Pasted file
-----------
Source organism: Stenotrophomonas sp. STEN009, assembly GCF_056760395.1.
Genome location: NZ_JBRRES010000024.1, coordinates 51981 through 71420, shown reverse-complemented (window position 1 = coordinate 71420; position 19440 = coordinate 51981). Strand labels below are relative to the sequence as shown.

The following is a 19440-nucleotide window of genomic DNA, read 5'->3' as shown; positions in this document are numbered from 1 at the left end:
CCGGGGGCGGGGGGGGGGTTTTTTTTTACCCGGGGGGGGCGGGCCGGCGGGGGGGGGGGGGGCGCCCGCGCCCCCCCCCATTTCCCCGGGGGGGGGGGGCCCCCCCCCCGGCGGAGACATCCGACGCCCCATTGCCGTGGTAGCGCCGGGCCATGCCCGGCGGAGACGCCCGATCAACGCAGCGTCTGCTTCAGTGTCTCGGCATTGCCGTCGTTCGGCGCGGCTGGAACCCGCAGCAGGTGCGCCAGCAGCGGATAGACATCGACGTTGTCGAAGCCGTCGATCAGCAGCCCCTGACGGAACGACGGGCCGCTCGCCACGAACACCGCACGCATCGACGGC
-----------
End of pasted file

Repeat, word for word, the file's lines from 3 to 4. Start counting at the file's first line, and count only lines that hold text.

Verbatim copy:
The following is a 19440-nucleotide window of genomic DNA, read 5'->3' as shown; positions in this document are numbered from 1 at the left end:
CCGGGGGCGGGGGGGGGGTTTTTTTTTACCCGGGGGGGGCGGGCCGGCGGGGGGGGGGGGGGCGCCCGCGCCCCCCCCCATTTCCCCGGGGGGGGGGGGCCCCCCCCCCGGCGGAGACATCCGACGCCCCATTGCCGTGGTAGCGCCGGGCCATGCCCGGCGGAGACGCCCGATCAACGCAGCGTCTGCTTCAGTGTCTCGGCATTGCCGTCGTTCGGCGCGGCTGGAACCCGCAGCAGGTGCGCCAGCAGCGGATAGACATCGACGTTGTCGAAGCCGTCGATCAGCAGCCCCTGACGGAACGACGGGCCGCTCGCCACGAACACCGCACGCATCGACGGC